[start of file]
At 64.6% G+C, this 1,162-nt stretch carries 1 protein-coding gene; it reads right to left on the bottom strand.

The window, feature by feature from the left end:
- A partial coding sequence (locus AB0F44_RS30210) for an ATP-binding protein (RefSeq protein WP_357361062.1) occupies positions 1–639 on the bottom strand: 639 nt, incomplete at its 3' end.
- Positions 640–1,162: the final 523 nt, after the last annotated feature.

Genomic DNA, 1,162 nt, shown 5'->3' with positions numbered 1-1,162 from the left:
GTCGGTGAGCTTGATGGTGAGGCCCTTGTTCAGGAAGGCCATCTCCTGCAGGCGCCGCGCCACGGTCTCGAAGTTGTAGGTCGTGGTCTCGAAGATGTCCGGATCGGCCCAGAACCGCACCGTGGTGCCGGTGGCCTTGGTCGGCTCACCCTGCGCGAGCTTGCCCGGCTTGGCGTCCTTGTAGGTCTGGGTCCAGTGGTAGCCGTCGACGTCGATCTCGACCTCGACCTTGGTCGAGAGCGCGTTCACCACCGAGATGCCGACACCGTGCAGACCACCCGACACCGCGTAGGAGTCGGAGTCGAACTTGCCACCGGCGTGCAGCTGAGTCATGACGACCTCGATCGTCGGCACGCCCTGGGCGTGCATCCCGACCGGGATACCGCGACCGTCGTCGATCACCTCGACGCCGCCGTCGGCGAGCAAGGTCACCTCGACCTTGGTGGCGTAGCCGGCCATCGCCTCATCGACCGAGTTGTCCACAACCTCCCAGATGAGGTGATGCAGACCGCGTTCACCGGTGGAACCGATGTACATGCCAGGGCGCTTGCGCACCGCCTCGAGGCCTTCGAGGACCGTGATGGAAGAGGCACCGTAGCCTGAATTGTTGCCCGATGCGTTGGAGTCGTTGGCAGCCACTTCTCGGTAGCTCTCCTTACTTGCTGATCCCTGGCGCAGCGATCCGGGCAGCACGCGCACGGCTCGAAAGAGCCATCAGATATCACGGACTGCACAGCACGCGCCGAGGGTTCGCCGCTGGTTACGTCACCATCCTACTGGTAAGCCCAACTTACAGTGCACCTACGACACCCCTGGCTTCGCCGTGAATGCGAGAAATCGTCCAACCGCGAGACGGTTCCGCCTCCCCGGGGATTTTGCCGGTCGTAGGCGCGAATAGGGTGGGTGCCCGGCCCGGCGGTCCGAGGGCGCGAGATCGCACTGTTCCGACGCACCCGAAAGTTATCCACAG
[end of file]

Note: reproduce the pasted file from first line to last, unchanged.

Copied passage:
At 64.6% G+C, this 1,162-nt stretch carries 1 protein-coding gene; it reads right to left on the bottom strand.

The window, feature by feature from the left end:
- A partial coding sequence (locus AB0F44_RS30210) for an ATP-binding protein (RefSeq protein WP_357361062.1) occupies positions 1–639 on the bottom strand: 639 nt, incomplete at its 3' end.
- Positions 640–1,162: the final 523 nt, after the last annotated feature.

Genomic DNA, 1,162 nt, shown 5'->3' with positions numbered 1-1,162 from the left:
GTCGGTGAGCTTGATGGTGAGGCCCTTGTTCAGGAAGGCCATCTCCTGCAGGCGCCGCGCCACGGTCTCGAAGTTGTAGGTCGTGGTCTCGAAGATGTCCGGATCGGCCCAGAACCGCACCGTGGTGCCGGTGGCCTTGGTCGGCTCACCCTGCGCGAGCTTGCCCGGCTTGGCGTCCTTGTAGGTCTGGGTCCAGTGGTAGCCGTCGACGTCGATCTCGACCTCGACCTTGGTCGAGAGCGCGTTCACCACCGAGATGCCGACACCGTGCAGACCACCCGACACCGCGTAGGAGTCGGAGTCGAACTTGCCACCGGCGTGCAGCTGAGTCATGACGACCTCGATCGTCGGCACGCCCTGGGCGTGCATCCCGACCGGGATACCGCGACCGTCGTCGATCACCTCGACGCCGCCGTCGGCGAGCAAGGTCACCTCGACCTTGGTGGCGTAGCCGGCCATCGCCTCATCGACCGAGTTGTCCACAACCTCCCAGATGAGGTGATGCAGACCGCGTTCACCGGTGGAACCGATGTACATGCCAGGGCGCTTGCGCACCGCCTCGAGGCCTTCGAGGACCGTGATGGAAGAGGCACCGTAGCCTGAATTGTTGCCCGATGCGTTGGAGTCGTTGGCAGCCACTTCTCGGTAGCTCTCCTTACTTGCTGATCCCTGGCGCAGCGATCCGGGCAGCACGCGCACGGCTCGAAAGAGCCATCAGATATCACGGACTGCACAGCACGCGCCGAGGGTTCGCCGCTGGTTACGTCACCATCCTACTGGTAAGCCCAACTTACAGTGCACCTACGACACCCCTGGCTTCGCCGTGAATGCGAGAAATCGTCCAACCGCGAGACGGTTCCGCCTCCCCGGGGATTTTGCCGGTCGTAGGCGCGAATAGGGTGGGTGCCCGGCCCGGCGGTCCGAGGGCGCGAGATCGCACTGTTCCGACGCACCCGAAAGTTATCCACAG